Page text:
Global military sales review urged
Ministers have been accused of failing to take sufficient account of human rights concerns when awarding licences for arms exports.
In a hard-hitting report, MPs on the Commons Committees on Arms Export Controls called for a worldwide review of the government policy on military sales to authoritarian regimes. They said ministers needed to explain whether the 600 licences still valid to Arab countries - including nine for Syria - fully complied with the Government's position that exported equipment must not be used for internal repression.
The committees - made up of members of the Business, Defence, Foreign Affairs and International Development Committees - also strongly rebuked ministers for classifying equipment such as sniper rifles, submachine guns and armoured fighting vehicles as "crowd control goods".
The report said the revocation on human rights grounds of an unprecedented 158 licences since the start of the Arab Spring last year showed that ministers needed to be more cautious about issuing them.
"Whilst the promotion of arms exports and the upholding of human rights are both legitimate Government policies, the Government would do well to acknowledge that there is an inherent conflict between strongly promoting arms exports to authoritarian regimes whilst strongly criticising their lack of human rights at the same time," it said. "Whilst the Government's statement that 'respect for human rights and fundamental freedoms are mandatory considerations for all export licence applications' is welcome, those considerations do not appear to have weighed sufficiently heavily on either the present Government or its predecessor."
The report expressed particular concern about the licences still extant for Arab countries, including 124 for Egypt and 97 for Bahrain as well as nine for Syria covering chemicals, cryptographic equipment, and £200,000 worth of "all-wheel drive vehicles with ballistic protection". It said the Government should say whether it was still satisfied they did not breach the policy that licences should not be issued where there is "a clear risk that the proposed export might provoke or prolong regional or internal conflicts, or which might be used to facilitate internal repression".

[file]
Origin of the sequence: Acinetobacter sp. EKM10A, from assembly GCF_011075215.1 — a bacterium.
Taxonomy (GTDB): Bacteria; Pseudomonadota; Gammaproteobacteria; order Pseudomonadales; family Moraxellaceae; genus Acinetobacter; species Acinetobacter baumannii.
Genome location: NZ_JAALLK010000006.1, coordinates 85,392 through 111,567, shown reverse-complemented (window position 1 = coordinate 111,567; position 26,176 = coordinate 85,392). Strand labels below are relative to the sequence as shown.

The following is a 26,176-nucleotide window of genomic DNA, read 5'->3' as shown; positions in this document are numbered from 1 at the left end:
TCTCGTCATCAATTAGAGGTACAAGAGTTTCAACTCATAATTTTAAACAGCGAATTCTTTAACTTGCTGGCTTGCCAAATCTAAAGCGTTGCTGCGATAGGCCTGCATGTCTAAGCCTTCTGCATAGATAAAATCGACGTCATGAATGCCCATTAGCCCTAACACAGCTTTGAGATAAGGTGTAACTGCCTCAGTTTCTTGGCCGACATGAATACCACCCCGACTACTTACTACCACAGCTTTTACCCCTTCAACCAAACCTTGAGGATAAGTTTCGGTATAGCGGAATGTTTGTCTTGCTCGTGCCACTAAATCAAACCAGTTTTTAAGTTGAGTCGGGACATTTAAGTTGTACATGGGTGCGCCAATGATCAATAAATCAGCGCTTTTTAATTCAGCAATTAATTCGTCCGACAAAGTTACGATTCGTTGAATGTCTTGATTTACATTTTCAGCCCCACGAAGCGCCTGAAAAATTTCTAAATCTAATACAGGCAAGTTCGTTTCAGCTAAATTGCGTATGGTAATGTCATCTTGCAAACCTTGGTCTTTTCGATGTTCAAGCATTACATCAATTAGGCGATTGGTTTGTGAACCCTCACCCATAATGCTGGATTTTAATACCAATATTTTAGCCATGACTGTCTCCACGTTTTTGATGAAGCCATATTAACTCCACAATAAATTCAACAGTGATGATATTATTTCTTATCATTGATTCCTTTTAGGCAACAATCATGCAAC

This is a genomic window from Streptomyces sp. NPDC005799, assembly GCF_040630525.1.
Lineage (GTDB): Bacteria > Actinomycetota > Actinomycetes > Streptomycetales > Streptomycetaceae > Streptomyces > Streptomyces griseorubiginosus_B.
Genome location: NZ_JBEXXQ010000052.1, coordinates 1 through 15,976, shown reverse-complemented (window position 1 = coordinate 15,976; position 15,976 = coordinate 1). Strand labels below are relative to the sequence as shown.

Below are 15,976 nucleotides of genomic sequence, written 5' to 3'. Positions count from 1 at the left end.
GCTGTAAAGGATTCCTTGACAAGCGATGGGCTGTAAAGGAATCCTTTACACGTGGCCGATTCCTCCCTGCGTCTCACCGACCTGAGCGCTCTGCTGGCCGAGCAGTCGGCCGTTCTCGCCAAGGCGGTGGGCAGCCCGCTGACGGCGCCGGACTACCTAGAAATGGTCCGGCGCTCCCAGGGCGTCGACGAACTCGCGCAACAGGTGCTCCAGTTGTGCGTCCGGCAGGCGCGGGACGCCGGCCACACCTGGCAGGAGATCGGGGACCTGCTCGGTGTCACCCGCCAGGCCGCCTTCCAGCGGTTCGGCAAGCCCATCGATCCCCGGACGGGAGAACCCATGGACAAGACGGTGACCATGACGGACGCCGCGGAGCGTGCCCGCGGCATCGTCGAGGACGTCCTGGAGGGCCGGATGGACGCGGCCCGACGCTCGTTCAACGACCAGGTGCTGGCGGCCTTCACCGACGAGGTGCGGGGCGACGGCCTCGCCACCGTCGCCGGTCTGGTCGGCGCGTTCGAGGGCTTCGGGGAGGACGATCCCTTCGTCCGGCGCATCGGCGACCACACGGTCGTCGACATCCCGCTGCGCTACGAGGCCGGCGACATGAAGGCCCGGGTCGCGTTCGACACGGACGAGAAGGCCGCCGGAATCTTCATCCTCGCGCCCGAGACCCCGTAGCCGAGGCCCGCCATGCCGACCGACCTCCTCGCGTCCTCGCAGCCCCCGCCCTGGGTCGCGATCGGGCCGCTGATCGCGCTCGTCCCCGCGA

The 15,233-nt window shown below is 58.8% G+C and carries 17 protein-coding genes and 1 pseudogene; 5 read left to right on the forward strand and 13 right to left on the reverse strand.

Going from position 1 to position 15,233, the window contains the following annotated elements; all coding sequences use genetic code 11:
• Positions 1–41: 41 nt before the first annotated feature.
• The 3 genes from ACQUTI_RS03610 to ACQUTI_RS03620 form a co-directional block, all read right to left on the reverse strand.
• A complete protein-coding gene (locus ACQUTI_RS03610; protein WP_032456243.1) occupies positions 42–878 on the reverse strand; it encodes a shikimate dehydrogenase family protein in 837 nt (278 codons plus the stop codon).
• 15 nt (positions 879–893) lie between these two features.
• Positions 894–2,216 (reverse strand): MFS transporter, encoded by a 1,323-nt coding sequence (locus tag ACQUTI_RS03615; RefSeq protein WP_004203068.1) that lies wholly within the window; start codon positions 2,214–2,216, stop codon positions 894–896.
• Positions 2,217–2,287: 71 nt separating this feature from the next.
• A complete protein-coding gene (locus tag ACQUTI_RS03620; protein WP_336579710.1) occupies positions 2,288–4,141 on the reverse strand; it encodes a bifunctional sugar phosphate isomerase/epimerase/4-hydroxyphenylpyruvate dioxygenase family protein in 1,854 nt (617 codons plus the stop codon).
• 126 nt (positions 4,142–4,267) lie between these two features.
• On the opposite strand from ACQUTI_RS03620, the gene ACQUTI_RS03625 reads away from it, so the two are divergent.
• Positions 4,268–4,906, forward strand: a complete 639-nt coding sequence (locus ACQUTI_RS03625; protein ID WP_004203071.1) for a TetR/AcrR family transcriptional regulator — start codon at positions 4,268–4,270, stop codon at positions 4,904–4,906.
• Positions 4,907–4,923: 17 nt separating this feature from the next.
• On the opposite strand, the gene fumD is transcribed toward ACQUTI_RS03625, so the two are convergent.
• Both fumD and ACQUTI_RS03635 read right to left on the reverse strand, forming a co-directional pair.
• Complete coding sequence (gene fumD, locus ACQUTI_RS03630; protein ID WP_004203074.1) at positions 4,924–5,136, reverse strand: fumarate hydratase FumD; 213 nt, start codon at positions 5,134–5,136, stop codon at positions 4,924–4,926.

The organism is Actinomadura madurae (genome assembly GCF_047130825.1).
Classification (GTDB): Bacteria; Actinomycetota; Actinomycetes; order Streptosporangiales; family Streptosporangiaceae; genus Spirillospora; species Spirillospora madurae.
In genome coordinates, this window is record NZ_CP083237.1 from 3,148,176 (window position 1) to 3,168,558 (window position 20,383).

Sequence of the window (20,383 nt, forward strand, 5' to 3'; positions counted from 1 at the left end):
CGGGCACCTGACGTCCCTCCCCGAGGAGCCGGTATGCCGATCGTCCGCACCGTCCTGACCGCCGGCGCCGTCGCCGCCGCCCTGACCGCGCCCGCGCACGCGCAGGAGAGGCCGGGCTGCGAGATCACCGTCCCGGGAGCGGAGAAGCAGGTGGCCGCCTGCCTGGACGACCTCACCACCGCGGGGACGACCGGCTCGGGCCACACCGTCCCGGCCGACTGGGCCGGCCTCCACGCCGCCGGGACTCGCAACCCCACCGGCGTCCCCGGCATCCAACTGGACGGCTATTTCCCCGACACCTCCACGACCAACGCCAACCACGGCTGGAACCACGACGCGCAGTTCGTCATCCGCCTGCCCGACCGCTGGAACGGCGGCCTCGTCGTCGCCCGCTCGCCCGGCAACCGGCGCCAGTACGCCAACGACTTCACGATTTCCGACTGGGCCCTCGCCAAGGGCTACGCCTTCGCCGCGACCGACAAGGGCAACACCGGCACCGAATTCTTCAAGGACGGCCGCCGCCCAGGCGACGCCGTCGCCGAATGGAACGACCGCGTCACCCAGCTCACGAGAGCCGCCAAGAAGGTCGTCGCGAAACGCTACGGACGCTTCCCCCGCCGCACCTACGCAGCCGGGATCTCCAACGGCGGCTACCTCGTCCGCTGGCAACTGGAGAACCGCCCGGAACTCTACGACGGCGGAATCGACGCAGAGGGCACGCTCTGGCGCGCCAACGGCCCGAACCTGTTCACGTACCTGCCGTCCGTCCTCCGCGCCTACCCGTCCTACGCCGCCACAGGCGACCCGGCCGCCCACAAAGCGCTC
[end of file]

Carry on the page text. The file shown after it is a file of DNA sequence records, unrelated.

The committee chairman, Sir John Stanley, said: "The Government should apply significantly more cautious judgments when considering arms export licence applications for goods to authoritarian regimes which might be used to facilitate internal repression."
Foreign Office Minister Alistair Burt denied ministers had been insufficiently rigorous in assessing licence applications to Arab countries. He said the Government had a strict policy that proper account must be taken of the concerns and risks associated with arms exports.
"It is wrong to allege that in the run-up to the Arab Spring, UK export controls were lax," he said. "When the licences in question were issued, they were properly assessed in light of the prevailing circumstances. Once the circumstances changed, the risk was reassessed and licences were revoked. This is evidence of a system that is working, not failing. There is no evidence that equipment supplied by the UK was used to facilitate internal repression during the Arab Spring."
He said the Government's review of arms export policy was confined to north Africa and the Middle East and covered "every kind of regime and every kind of country". He said: "It would therefore be wrong to infer that we are failing to pay appropriate ministerial attention to exports to all countries of concern, whether in the Middle East or elsewhere."